Critics renew red-light camera fight in Wenatchee
WENATCHEE, Wash. — Critics of red-light cameras in Wenatchee are back with another effort to get on the November ballot.
Initiative activist Tim Eyman today launched a petition drive to put an advisory measure on the November general ballot to ask the city of Wenatchee to get rid of cameras at the three intersections they now monitor.
Eyman said the petition needs 2,273 signatures to get on the ballot. If the measure is approved by a majority of voters, a similar advisory vote would be placed on all subsequent ballots — in February, April, August and November — each year until the city takes them down, Eyman said.
“We’re telling the city that we can’t require you to take them down but we can certainly badger you with the voters’ desires,” he said. “Having a bombardment of advisory votes is an effective way to get them to see the light.”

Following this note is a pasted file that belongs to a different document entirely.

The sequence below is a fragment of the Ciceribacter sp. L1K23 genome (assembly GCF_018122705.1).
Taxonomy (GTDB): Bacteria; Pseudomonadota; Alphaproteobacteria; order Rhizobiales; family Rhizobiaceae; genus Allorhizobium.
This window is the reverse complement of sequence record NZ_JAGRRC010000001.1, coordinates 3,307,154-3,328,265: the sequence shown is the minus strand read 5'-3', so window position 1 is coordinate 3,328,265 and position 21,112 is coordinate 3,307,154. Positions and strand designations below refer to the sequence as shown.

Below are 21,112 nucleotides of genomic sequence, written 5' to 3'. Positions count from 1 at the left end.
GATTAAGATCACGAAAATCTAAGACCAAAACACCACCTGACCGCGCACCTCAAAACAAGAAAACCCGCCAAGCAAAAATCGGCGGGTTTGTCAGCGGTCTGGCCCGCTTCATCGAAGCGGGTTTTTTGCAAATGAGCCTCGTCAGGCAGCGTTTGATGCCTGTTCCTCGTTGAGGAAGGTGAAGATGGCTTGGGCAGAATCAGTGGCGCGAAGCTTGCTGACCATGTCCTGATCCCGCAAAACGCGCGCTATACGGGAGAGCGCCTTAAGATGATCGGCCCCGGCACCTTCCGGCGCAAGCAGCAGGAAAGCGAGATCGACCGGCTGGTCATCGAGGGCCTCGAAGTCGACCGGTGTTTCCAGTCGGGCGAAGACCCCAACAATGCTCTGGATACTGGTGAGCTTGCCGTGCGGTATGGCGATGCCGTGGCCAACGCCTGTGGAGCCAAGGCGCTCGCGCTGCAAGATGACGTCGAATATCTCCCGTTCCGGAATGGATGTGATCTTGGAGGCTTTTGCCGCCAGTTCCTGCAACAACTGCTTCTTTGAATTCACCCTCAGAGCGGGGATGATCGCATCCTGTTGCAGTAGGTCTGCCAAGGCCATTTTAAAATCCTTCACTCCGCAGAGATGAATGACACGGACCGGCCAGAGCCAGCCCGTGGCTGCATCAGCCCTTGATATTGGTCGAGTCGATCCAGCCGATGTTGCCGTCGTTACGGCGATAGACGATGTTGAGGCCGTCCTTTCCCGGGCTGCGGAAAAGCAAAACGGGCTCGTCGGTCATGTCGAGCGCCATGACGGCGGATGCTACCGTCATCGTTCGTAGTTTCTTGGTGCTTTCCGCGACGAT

Eyman initiated an effort in Wenatchee in January, trying to collect signatures to get a measure on the November ballot to force the city to get rid of the cameras. City officials responded by suing in Chelan County Superior Court to stop the effort.
Judge John Bridges ruled in May that the signature effort was unlawful and prohibited the group from turning the signatures in to the auditor.
While that first effort sought to give voters the right to get rid of the cameras, this second attempt would simply advise the City Council that voters don’t want the cameras, Eyman said.
“We’re coming back and saying, ‘OK, we’re going to have advisory votes on steroids until you listen,’ ” he said.
Eyman had led efforts to get rid of the red-light cameras in Mukilteo, Bellingham, Monroe, Longview and Redmond. Mukilteo took down its cameras after voters approved an advisory measure. Advisory votes will be on the November ballot in Bellingham, Monroe and Longview. Eyman said signatures are still being collected in Redmond.
“Clearly we believe that the majority of citizens in Washington reject these obnoxious automatic ticketing cameras,” he said.